- The Tucker had no separate frame and was of a unibody construction, so some information claiming that one body number was mated with a differently numbered frame is inaccurate. It is known, however, that after Tucker #1007, often times the VIN tag number did not match the hand-stamped number on the bulkhead between the luggage and passenger compartments which designated the body number.
- Preston Tucker wanted an engine that could be removed and replaced very quickly in the Tucker. With the proper tools and skills, the engine could be removed and replaced in under 30 minutes. The thought was that if the engine were to be experiencing problems, the owner could bring the car in to a Tucker shop and within a short time be sent on their way with a “loaner” engine while the problem engine was being repaired.
- The body design allowed for a drag coefficient (“cd”) reading of 0.30. When the Chevrolet engineers redesigned the C5 Corvette for 1997, they worked long and hard to produce a cd of 0.29, which was just .01 less than that of the Tucker, produced in 1948. The lowest known cd for a production car at this writing is 0.25 for a 2010 Toyota Prius.
- Tucker #1007 left the factory in the Green color (#300) with the Light Green (#900) trim on the data plate. There were only eight Green Tuckers, and only 5 remain in the factory Green color. During the early 1960’s, Tucker #1007 was painted a bright red-orange, then later painted black, then lastly painted its present deep metallic blue color in the early 1990’s.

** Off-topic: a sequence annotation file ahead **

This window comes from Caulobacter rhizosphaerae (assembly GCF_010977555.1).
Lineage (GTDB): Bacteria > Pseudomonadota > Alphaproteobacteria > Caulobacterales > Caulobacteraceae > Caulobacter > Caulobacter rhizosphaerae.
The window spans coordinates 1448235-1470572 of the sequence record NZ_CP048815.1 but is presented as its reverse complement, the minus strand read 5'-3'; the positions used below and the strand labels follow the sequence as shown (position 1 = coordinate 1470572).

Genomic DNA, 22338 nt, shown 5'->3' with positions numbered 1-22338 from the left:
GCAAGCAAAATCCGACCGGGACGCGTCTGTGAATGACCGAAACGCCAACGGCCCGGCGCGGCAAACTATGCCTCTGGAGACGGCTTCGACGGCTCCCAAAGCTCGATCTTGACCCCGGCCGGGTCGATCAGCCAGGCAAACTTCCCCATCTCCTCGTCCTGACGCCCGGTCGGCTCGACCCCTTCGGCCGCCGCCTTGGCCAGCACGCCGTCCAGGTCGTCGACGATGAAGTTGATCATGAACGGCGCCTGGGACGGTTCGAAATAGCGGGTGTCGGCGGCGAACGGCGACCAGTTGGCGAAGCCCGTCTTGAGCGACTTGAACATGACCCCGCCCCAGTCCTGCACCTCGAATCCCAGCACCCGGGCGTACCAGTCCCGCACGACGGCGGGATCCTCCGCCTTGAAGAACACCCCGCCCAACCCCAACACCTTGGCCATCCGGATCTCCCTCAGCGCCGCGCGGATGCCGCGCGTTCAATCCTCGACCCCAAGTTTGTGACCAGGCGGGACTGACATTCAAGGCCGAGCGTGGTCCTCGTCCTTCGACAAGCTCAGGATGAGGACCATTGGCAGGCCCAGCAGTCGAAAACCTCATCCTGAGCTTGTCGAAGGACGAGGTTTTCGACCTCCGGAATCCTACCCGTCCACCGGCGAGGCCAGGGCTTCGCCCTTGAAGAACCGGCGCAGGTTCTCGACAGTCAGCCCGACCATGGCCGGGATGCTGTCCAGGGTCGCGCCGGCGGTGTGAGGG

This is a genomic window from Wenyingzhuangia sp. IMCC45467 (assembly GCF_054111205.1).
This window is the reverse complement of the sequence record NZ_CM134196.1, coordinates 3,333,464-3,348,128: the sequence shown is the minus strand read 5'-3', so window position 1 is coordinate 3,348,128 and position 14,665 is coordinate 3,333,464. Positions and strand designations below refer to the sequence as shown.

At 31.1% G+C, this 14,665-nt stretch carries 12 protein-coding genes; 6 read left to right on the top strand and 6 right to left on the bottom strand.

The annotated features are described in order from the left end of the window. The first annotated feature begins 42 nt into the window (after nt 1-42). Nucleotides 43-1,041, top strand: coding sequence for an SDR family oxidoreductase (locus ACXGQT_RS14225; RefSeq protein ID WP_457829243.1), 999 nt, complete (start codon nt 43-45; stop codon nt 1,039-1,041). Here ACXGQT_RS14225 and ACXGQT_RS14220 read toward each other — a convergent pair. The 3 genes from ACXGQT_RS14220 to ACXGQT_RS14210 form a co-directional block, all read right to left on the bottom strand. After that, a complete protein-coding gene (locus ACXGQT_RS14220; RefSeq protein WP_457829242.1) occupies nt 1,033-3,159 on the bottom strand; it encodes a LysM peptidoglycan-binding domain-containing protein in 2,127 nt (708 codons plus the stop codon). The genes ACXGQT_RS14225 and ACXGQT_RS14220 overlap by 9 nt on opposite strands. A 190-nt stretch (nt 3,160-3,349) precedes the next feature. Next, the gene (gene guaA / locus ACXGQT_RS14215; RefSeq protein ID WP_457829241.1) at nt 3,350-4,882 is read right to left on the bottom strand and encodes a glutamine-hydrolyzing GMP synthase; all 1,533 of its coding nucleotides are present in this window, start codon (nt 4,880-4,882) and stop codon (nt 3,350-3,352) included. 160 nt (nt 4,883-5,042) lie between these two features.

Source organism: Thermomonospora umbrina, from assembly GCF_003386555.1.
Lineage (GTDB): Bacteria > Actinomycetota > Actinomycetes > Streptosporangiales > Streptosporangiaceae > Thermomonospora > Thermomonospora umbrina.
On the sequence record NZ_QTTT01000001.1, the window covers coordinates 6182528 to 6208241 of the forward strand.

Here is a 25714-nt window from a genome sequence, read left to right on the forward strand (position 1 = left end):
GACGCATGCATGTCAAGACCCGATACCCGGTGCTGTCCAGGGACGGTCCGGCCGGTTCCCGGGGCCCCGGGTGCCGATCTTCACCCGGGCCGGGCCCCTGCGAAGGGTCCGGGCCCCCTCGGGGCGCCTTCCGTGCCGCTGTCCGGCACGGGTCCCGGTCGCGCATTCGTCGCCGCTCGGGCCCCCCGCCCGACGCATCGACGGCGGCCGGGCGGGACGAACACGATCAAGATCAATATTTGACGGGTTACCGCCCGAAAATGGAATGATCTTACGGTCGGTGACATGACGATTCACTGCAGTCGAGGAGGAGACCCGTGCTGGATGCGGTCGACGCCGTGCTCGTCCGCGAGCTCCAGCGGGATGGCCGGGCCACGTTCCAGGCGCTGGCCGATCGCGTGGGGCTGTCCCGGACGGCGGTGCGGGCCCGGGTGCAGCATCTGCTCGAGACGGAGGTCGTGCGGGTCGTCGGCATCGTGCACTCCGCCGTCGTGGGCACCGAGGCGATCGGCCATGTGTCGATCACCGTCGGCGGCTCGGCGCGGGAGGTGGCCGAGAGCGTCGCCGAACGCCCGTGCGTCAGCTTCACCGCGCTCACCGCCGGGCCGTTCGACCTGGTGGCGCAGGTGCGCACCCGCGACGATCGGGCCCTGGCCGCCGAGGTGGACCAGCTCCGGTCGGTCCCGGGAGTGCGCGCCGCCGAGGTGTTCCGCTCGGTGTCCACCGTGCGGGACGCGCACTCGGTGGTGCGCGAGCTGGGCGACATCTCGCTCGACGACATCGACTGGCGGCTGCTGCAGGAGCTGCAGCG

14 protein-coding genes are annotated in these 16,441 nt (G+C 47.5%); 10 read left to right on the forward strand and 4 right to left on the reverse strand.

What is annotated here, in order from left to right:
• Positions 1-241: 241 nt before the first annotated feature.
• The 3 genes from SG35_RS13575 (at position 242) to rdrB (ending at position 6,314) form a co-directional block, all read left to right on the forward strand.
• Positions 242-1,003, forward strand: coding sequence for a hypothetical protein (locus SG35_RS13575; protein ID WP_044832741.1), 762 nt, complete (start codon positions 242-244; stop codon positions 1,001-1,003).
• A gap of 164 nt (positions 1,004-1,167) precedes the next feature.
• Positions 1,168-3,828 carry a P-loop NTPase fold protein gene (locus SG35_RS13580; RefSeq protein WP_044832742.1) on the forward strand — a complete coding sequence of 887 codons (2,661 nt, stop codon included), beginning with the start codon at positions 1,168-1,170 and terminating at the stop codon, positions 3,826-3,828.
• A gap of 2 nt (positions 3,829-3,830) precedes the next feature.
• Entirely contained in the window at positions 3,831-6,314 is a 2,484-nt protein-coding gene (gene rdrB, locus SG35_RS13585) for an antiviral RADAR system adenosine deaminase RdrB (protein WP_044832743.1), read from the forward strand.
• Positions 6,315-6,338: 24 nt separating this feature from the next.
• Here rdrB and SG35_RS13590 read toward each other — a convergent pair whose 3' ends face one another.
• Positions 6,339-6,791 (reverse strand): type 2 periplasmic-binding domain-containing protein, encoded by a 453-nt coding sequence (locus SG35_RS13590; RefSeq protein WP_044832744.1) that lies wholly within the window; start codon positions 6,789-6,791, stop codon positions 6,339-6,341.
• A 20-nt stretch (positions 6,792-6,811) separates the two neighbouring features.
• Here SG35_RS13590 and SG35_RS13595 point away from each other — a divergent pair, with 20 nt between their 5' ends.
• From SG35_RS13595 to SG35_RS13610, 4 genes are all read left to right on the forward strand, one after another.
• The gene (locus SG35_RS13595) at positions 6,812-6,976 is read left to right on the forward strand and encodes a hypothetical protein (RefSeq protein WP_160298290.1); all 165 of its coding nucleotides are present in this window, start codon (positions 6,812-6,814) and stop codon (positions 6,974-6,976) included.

- Tucker #1007 left the factory with engine #33507, but currently has engine #33575. Since Tucker #1007 was originally owned by Air-cooled Motors and was used for engine testing, this is most likely the reason for the engine number difference, as the original engine may have expired during testing and been replaced. Tucker #1007 was owned by Air-cooled Motors and was used in the testing of the engines, and certainly one of the tests would have been to see how far the engine could be pushed until it expired.
- Tucker #1007 was not in the movie “TUCKER – The Man and His Dream” (see general notes above for the list of the Tuckers used in the movie).
- Tucker #1007 was purchased at a Petersen Museum-hosted auction in June, 2002 and was briefly owned by The Petersen Museum, who bought Tucker #1007 with a group of cars from the collection of Bill Gouldd. The Petersen Museum did not want to keep the Tucker, as they already owned a Tucker, but were forced to buy it in order to get other cars they wanted. The sales price for Tucker #1007 in June of 2002 was $334,800.
- The hubcaps on Tucker #1007 are not original Tucker hubcaps and appear to be from an Oldsmobile, with the Tucker crest applied. Hubcaps from a Henry J are very close in appearance to true Tucker hubcaps once the Tucker emblem is applied to them.
- Tucker #1007 has a reproduction VIN tag in place of the original VIN tag, but the numbers on the tag match that of stampings elsewhere on the body.
- Tucker #1007 has the correct early speedometer, which had a hand-painted face. Alex Tremulis paid a painter $100 each to hand-paint the early speedometers before they had production facilities in place to produce them in quantity.